No institution stands through time without something bad happening, and the KiMo is no exception. In 1951, a little boy died when hot water pipes, a boiler or the furnace suddenly exploded. The tragedy has been so sensationalized by "phantom hunters" that I'm not sure exactly what went down. What I do know is that it was the worst thing a parent could endure send your excited, happy child to the picture show and never see him alive again. Apparently there have been mysterious manifestations in the place ever since, disappearing props, falling lights, fires, cold spots and other paranormal events.
My friend Linda K. worked at the KiMo and says it's quite an experience to be alone in there at night. Over time, a shrine has appeared backstage donuts, Pez dispensers, toys, gum small gifts for a small, seeking spirit. The least we can do is comfort him with trinkets. Theater tradition says that, once you acknowledge him with your gift, productions proceed smoothly. Surely some sorrowful energy of such events remains behind.
When you go Downtown to see this marvel and you ought to be sure to look at the marquee. It's one of the small, boxlike ones popular on early theaters. The Sunshine had one, too. Later, it was replaced with one of those Moby Dick White Whale numbers that covered the entire front of the building -- very '40s and '50s.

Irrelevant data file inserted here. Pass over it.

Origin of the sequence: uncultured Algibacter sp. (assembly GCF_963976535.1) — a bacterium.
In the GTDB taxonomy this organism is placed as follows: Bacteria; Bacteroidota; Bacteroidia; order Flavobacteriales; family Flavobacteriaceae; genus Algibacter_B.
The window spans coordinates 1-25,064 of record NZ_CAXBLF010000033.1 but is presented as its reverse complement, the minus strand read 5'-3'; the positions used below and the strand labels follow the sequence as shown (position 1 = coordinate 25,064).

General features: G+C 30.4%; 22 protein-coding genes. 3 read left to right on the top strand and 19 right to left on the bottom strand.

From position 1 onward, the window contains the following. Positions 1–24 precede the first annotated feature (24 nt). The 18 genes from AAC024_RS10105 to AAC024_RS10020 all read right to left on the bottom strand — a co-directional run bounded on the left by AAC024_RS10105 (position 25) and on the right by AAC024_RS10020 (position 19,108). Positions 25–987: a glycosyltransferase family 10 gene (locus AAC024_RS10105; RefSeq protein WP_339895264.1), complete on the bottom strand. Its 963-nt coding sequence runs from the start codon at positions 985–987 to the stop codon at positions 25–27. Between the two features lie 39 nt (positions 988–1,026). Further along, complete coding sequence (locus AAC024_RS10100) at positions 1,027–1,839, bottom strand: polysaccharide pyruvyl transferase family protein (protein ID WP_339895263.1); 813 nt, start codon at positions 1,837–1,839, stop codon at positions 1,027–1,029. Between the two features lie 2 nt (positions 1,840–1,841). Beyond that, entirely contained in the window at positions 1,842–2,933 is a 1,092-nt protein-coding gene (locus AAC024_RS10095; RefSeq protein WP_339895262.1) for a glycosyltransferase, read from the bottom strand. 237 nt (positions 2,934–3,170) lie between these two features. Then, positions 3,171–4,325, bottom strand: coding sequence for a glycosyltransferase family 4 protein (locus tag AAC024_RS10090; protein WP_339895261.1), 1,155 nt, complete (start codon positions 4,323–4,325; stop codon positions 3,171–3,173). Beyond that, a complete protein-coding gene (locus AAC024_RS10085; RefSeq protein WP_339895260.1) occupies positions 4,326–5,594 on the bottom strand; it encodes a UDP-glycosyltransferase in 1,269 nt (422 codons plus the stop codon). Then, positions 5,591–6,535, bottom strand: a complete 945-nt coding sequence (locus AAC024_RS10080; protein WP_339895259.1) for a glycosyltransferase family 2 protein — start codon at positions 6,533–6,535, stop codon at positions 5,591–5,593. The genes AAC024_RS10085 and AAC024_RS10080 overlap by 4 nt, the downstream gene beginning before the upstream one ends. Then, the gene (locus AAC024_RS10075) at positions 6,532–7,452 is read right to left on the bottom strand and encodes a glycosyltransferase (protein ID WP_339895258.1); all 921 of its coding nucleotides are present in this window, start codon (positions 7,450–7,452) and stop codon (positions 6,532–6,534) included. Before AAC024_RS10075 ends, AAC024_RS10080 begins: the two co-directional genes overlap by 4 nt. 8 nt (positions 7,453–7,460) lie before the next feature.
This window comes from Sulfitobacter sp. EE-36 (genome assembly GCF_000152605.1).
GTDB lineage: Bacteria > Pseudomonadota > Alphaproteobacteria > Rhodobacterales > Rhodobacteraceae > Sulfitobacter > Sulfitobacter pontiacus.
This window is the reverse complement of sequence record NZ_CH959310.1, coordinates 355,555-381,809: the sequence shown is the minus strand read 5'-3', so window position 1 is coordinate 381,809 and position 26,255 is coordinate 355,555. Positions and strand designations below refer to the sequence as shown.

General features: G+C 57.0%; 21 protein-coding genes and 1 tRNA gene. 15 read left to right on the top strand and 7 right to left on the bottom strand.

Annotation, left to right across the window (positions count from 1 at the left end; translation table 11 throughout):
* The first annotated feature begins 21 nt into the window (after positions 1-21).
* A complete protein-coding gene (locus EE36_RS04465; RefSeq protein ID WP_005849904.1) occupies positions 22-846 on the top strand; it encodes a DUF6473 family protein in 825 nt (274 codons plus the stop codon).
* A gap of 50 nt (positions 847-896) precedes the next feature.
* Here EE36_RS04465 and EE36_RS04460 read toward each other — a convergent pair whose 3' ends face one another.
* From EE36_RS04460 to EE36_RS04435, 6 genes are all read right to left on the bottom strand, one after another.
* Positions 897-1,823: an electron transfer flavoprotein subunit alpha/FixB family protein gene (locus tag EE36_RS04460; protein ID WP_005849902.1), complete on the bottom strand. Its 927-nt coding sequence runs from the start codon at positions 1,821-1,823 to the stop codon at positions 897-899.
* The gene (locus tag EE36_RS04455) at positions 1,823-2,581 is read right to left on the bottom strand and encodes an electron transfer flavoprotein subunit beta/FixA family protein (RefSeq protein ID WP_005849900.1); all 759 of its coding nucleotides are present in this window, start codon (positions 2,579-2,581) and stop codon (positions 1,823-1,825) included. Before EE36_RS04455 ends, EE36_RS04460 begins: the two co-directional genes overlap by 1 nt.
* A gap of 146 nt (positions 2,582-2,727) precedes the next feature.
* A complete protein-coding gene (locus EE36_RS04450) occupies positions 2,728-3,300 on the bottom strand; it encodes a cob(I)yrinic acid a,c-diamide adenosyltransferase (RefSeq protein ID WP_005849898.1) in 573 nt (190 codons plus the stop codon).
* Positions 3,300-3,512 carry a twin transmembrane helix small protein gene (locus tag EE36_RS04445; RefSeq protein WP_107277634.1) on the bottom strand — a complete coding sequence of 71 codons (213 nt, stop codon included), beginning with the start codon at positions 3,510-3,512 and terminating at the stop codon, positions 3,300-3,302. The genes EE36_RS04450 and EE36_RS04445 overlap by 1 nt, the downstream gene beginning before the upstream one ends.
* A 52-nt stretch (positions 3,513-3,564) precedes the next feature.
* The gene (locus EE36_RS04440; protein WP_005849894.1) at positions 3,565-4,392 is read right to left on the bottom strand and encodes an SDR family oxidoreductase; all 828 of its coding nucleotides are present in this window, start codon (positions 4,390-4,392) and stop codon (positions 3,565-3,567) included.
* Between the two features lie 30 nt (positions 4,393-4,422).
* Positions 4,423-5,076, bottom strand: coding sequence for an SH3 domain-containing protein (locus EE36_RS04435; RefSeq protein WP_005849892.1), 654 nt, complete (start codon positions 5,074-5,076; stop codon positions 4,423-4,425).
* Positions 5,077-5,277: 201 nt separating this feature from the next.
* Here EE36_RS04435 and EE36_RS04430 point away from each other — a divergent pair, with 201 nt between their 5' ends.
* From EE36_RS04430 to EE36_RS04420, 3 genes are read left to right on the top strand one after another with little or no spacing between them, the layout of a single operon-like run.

There was extra space on either side of the theater, where a men's store, eateries, a jewelry store and such nestled under the shade of the gazebo created by the overhanging sign. You can look at that kind of marquee on the Hiland Theater. Just go "uptown," as we used to call it.
We owe a debt to the Bachechi family for giving us such a monument to the golden age of movies, to Art Deco, to Pueblo Deco, to indigenous arts and to the ghost of Albuquerque past. You've got to wonder whether Oreste knew when he built it in 1927 that his creation would endure and represent so much.
Albuquerque is lucky. We've preserved the KiMo. It's a popular venue for old movie showings, ballets, songs, music and the finer things a city has to offer.
When you cry for the Alvarado, the Korber Building, Temple Albert, the Armory and other halls of remembrance we've lost, look around at the KiMo, at the streamlined, moderne Sears Building across the street, at the Yrissari and Rosenwald buildings at Fourth Street and Central Avenue, and at the others we have saved.
Use your history and biography to promote preservation, to rejoice and grieve not.